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Title: Chest Compression–Only Cardiopulmonary Resuscitation for Out-of-Hospital Cardiac Arrest With Public-Access Defibrillation : A Nationwide Cohort Study
Authors: Iwami, Taku  kyouindb  KAKEN_id  orcid https://orcid.org/0000-0002-4150-7065 (unconfirmed)
Kitamura, Tetsuhisa
Kawamura, Takashi  kyouindb  KAKEN_id
Mitamura, Hideo
Nagao, Ken
Takayama, Morimasa
Seino, Yoshihiko
Tanaka, Hideharu
Nonogi, Hiroshi
Yonemoto, Naohiro
Kimura, Takeshi  kyouindb  KAKEN_id
Author's alias: 石見, 拓
Keywords: cardiopulmonary resuscitation
death, sudden
defibrillators
epidemiology
heart arrest
Issue Date: 11-Dec-2012
Publisher: American Heart Association
Journal title: Circulation
Volume: 126
Issue: 24
Start page: 2844
End page: 2851
Abstract: [Background]It remains unclear which is more effective to increase survival after out-of-hospital cardiac arrest in those with public-access defibrillation, bystander-initiated chest compression–only cardiopulmonary resuscitation (CPR) or conventional CPR with rescue breathing. [Methods and Results]A nationwide, prospective, population-based observational study covering the whole population of Japan and involving consecutive out-of-hospital cardiac arrest patients with resuscitation attempts has been conducted since 2005. We enrolled all out-of-hospital cardiac arrests of presumed cardiac origin that were witnessed and received shocks with public-access automated external defibrillation (AEDs) by bystanders from January 1, 2005, to December 31, 2009. The main outcome measure was neurologically favorable 1-month survival. We compared outcomes by type of bystander-initiated CPR (chest compression–only CPR and conventional CPR with compressions and rescue breathing). Multivariable logistic regression was used to assess the relationship between the type of CPR and a better neurological outcome. During the 5 years, 1376 bystander-witnessed out-of-hospital cardiac arrests of cardiac origin in individuals who received CPR and shocks with public-access AEDs by bystanders were registered. Among them, 506 (36.8%) received chest compression–only CPR and 870 (63.2%) received conventional CPR. The chest compression–only CPR group (40.7%, 206 of 506) had a significantly higher rate of 1-month survival with favorable neurological outcome than the conventional CPR group (32.9%, 286 of 870; adjusted odds ratio, 1.33; 95% confidence interval, 1.03–1.70). [Conclusions]Compression-only CPR is more effective than conventional CPR for patients in whom out-of-hospital cardiac arrest is witnessed and shocked with public-access defibrillation. Compression-only CPR is the most likely scenario in which lay rescuers can witness a sudden collapse and use public-access AEDs.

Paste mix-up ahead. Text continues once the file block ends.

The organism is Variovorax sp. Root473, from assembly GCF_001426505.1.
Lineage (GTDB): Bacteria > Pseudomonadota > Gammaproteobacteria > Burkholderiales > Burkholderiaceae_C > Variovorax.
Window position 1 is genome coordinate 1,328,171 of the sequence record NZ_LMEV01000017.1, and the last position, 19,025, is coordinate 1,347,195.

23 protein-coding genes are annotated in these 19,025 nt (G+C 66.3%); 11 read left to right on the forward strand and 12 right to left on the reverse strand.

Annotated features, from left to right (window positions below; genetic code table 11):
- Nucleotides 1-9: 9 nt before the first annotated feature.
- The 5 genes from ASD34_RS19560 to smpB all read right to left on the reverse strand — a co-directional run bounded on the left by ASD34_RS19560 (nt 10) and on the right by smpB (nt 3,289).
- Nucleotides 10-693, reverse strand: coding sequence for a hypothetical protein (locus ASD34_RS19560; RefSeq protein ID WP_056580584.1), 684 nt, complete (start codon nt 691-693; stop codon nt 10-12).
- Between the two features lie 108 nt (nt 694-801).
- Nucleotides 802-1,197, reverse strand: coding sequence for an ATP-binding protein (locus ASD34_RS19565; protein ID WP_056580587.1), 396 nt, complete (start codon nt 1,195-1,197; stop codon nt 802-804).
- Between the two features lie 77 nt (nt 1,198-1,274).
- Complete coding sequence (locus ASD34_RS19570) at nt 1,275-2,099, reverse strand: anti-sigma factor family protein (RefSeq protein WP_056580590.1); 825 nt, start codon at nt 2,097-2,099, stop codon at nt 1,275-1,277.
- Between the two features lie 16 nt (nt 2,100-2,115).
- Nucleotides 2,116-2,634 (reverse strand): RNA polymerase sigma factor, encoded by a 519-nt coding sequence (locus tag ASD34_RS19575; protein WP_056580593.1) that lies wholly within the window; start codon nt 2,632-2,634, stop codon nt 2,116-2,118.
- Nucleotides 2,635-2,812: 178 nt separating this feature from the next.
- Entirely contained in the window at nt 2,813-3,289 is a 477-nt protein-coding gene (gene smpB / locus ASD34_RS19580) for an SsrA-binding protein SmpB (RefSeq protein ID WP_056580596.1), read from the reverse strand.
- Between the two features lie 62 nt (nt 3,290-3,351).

Rights: © 2012 American Heart Association, Inc.
URI: http://hdl.handle.net/2433/187271
DOI(Published Version): 10.1161/CIRCULATIONAHA.112.109504
Appears in Collections:Journal Articles

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